5 Questions to Chart Your Organization’s Community Impact

When writing grant applications, there is a framework referred to as “Charting Impact” that grantors look for when considering a grant proposal. While this is a good tool for evaluating grant applications, it is also a good framework for any business looking to make and communicate the progress they are using to plan and evaluate for a positive impact in their community.

In the era of Covid19, businesses are seeing the real benefit of fulfilling needs and missions within their communities. Not just focused on selling and profits but demonstrating to consumers that the business is making a positive impact in their community by directing some of their time and funds to making a difference.

Today, let’s take this same framework, central to grant writing, to the workplace with “Charting Impact” by applying these five simple yet powerful questions to your organization.

1. What is your organization aiming to accomplish?

Clearly and concisely, what is your organization’s ultimate goal for making an impact in your community. Identify the groups or communities your business can assist, the needs your work is addressing, and your expected outcomes. Examine how your goals fit within your overall plan to contribute to lasting, meaningful impact.

Why? Articulating your organization’s impact goals helps your customers really understand your mission, where you are planning to help and your intended outcomes. It also gives context and purpose to your employees and business day-to-day activities that surround this meaningful mission.

2. What are your strategies for making this happen?

Describe your organization’s activities for accomplishing the impact goals you have identified. Specify the approaches you are doing and/or going to do and why your organization believes these actions will benefit your community.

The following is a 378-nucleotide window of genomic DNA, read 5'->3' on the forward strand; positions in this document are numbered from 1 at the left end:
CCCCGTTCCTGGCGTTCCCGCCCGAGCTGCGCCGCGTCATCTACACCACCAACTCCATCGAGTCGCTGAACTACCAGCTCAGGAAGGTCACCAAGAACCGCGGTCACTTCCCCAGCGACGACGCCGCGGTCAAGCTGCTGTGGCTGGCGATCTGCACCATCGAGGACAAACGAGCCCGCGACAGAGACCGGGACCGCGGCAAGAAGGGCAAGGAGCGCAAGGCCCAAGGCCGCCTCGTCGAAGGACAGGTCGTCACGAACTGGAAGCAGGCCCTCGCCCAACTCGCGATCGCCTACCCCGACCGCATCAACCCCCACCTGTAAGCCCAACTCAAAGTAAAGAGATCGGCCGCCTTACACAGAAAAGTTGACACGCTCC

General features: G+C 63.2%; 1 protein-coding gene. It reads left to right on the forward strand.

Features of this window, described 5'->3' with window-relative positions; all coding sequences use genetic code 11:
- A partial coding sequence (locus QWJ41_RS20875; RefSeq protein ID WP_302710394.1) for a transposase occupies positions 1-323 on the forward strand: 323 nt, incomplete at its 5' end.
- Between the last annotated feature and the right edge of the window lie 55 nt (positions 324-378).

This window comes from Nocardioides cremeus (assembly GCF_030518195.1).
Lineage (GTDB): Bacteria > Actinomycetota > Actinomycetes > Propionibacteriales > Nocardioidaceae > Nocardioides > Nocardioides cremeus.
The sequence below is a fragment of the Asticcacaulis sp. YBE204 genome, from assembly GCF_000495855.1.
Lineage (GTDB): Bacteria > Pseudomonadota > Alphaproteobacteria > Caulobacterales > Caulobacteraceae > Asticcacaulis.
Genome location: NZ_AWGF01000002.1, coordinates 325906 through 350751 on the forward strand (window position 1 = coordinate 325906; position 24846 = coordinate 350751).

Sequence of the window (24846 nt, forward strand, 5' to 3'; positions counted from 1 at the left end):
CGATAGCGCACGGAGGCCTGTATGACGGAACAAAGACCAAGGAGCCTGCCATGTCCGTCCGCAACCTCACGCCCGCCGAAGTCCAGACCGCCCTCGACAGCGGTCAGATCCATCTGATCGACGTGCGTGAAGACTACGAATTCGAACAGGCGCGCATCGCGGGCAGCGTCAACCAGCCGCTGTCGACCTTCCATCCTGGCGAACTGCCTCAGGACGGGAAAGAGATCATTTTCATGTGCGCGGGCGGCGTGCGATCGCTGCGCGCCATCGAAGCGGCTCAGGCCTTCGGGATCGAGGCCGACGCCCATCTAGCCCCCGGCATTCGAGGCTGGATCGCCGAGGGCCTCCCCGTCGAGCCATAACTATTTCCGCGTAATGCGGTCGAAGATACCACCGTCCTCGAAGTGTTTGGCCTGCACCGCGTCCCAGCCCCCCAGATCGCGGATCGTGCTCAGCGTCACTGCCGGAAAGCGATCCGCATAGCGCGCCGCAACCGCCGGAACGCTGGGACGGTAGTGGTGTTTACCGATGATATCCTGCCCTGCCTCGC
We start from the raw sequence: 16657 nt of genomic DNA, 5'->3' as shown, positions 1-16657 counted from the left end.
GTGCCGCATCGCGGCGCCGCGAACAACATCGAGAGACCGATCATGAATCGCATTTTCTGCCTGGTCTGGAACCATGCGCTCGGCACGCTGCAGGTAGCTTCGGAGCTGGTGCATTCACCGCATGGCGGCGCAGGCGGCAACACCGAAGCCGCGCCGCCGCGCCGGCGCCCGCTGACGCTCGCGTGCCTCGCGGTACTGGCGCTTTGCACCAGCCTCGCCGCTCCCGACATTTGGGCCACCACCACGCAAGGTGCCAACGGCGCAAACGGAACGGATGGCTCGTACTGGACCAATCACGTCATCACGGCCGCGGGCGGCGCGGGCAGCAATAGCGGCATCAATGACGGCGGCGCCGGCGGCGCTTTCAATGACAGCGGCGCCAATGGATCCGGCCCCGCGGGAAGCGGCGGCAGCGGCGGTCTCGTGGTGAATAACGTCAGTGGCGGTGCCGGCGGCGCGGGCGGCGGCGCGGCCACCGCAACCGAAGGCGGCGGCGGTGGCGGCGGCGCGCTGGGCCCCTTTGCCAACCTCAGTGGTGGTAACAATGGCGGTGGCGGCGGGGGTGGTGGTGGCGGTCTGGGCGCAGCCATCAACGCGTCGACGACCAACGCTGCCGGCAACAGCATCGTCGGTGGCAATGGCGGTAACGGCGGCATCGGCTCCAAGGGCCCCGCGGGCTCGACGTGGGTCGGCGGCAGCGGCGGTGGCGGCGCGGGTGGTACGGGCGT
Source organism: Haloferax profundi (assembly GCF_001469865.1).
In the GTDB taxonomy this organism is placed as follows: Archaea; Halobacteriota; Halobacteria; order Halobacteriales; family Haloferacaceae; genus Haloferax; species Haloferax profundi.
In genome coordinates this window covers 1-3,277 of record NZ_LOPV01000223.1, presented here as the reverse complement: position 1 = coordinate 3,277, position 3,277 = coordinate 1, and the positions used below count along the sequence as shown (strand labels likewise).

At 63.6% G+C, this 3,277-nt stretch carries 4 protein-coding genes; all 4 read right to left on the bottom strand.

Why? Clearly articulated strategies help those outside and inside your organization understand how you are going to make an impact in your community. It provides goodwill and trust among your customers and potential customers as well as your community as a whole. It also has clear benefits to creating a positive company culture and a common, united goal for your employees.

3. What are your organization’s capabilities for doing this?

Detail the resources, capacities, and connections that are going to be used to support your progress towards your goals. While describing your organization’s core assets, identify both internal resources (including, but not limited to, staff, budget, and expertise) and external strengths (including partnerships, networks, and influence) that will or have contributed to the impact you have defined. Also include any future resources and tools that will further strengthen your impact in the community.

Why? Identifying your organization’s specific capabilities and how they are aligned with your impact goals can help you use your resources effectively. This gives your community confidence that your company cares and is making a positive impact. The purpose is not to list every resource, but to identify how your organization’s capabilities, both internal and external, will and are contributing to your intended impact.

4. How will your organization know if you are making progress?

Explain key qualitative and quantitative indicators against which your organization will assess your progress and demonstrate your impact to the community. Include a description of your assessment and improvement process: the qualitative and quantitative methods you use as you monitor key indicators, and how your organization uses and will use that information to refine your efforts.

Why? By definition, a long-term goal is not accomplished overnight. Monitoring key indicators and marking important accomplishments along the way help an organization stay on track, instill confidence and let both internal and external observers track movement toward achieving identified impact goals.

5. What have you accomplished so far?

Demonstrate recent progress toward your goals by describing how your current objectives are propelling your organization toward your intended impact. In describing both outcomes achieved and those not yet achieved, include what your organization has learned about what does and doesn’t work, what risks and obstacles exist, and what adjustments to goals, strategies, or objectives have been and will be made as you move forward.

The point of identifying, outlining and documenting the answers to these questions is to provide a clear path. A path that is achievable and can easily and concretely be communicated to employees and the community.

Seeing and feeling a difference makes the goals and words generated by your business real and therefore believable. Seeing is believing. While clear actions and demonstrable progress provide goodwill within and outside your business environment